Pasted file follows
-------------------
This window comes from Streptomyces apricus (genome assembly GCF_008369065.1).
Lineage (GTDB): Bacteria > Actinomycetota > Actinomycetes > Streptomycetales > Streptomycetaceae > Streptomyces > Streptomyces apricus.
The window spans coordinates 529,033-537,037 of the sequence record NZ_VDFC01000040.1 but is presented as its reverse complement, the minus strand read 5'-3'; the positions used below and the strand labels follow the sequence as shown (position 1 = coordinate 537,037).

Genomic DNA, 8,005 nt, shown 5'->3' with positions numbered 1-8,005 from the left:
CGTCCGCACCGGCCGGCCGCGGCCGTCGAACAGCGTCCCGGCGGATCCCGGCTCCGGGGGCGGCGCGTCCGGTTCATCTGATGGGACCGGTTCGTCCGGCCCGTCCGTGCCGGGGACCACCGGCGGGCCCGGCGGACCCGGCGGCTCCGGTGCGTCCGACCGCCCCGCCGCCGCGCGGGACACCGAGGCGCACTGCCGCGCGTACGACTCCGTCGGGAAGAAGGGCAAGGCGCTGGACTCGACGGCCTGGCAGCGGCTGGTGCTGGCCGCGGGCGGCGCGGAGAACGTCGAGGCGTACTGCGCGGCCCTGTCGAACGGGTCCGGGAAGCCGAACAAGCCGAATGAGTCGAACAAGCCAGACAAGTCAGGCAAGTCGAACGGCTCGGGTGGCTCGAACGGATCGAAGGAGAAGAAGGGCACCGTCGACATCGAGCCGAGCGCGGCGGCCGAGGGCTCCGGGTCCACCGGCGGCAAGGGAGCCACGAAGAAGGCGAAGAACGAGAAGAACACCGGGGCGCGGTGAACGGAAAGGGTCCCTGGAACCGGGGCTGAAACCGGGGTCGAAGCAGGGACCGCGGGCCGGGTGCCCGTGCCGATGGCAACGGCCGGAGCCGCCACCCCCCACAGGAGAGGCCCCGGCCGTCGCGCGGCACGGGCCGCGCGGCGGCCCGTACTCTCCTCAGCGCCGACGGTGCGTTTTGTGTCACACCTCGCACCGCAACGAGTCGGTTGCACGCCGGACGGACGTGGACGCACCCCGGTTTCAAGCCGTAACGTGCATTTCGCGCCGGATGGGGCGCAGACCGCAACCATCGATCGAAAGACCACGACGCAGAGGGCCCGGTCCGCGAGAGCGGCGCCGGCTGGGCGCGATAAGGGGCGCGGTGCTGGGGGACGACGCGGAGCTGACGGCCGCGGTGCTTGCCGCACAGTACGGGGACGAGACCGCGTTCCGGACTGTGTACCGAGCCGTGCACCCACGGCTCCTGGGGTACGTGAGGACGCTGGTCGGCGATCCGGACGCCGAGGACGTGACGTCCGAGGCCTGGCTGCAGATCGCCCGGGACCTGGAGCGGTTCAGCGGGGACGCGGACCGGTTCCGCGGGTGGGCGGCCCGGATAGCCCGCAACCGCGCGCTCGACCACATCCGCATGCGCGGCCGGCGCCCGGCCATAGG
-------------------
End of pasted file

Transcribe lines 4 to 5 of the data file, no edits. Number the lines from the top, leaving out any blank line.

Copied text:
Genomic DNA, 8,005 nt, shown 5'->3' with positions numbered 1-8,005 from the left:
CGTCCGCACCGGCCGGCCGCGGCCGTCGAACAGCGTCCCGGCGGATCCCGGCTCCGGGGGCGGCGCGTCCGGTTCATCTGATGGGACCGGTTCGTCCGGCCCGTCCGTGCCGGGGACCACCGGCGGGCCCGGCGGACCCGGCGGCTCCGGTGCGTCCGACCGCCCCGCCGCCGCGCGGGACACCGAGGCGCACTGCCGCGCGTACGACTCCGTCGGGAAGAAGGGCAAGGCGCTGGACTCGACGGCCTGGCAGCGGCTGGTGCTGGCCGCGGGCGGCGCGGAGAACGTCGAGGCGTACTGCGCGGCCCTGTCGAACGGGTCCGGGAAGCCGAACAAGCCGAATGAGTCGAACAAGCCAGACAAGTCAGGCAAGTCGAACGGCTCGGGTGGCTCGAACGGATCGAAGGAGAAGAAGGGCACCGTCGACATCGAGCCGAGCGCGGCGGCCGAGGGCTCCGGGTCCACCGGCGGCAAGGGAGCCACGAAGAAGGCGAAGAACGAGAAGAACACCGGGGCGCGGTGAACGGAAAGGGTCCCTGGAACCGGGGCTGAAACCGGGGTCGAAGCAGGGACCGCGGGCCGGGTGCCCGTGCCGATGGCAACGGCCGGAGCCGCCACCCCCCACAGGAGAGGCCCCGGCCGTCGCGCGGCACGGGCCGCGCGGCGGCCCGTACTCTCCTCAGCGCCGACGGTGCGTTTTGTGTCACACCTCGCACCGCAACGAGTCGGTTGCACGCCGGACGGACGTGGACGCACCCCGGTTTCAAGCCGTAACGTGCATTTCGCGCCGGATGGGGCGCAGACCGCAACCATCGATCGAAAGACCACGACGCAGAGGGCCCGGTCCGCGAGAGCGGCGCCGGCTGGGCGCGATAAGGGGCGCGGTGCTGGGGGACGACGCGGAGCTGACGGCCGCGGTGCTTGCCGCACAGTACGGGGACGAGACCGCGTTCCGGACTGTGTACCGAGCCGTGCACCCACGGCTCCTGGGGTACGTGAGGACGCTGGTCGGCGATCCGGACGCCGAGGACGTGACGTCCGAGGCCTGGCTGCAGATCGCCCGGGACCTGGAGCGGTTCAGCGGGGACGCGGACCGGTTCCGCGGGTGGGCGGCCCGGATAGCCCGCAACCGCGCGCTCGACCACATCCGCATGCGCGGCCGGCGCCCGGCCATAGG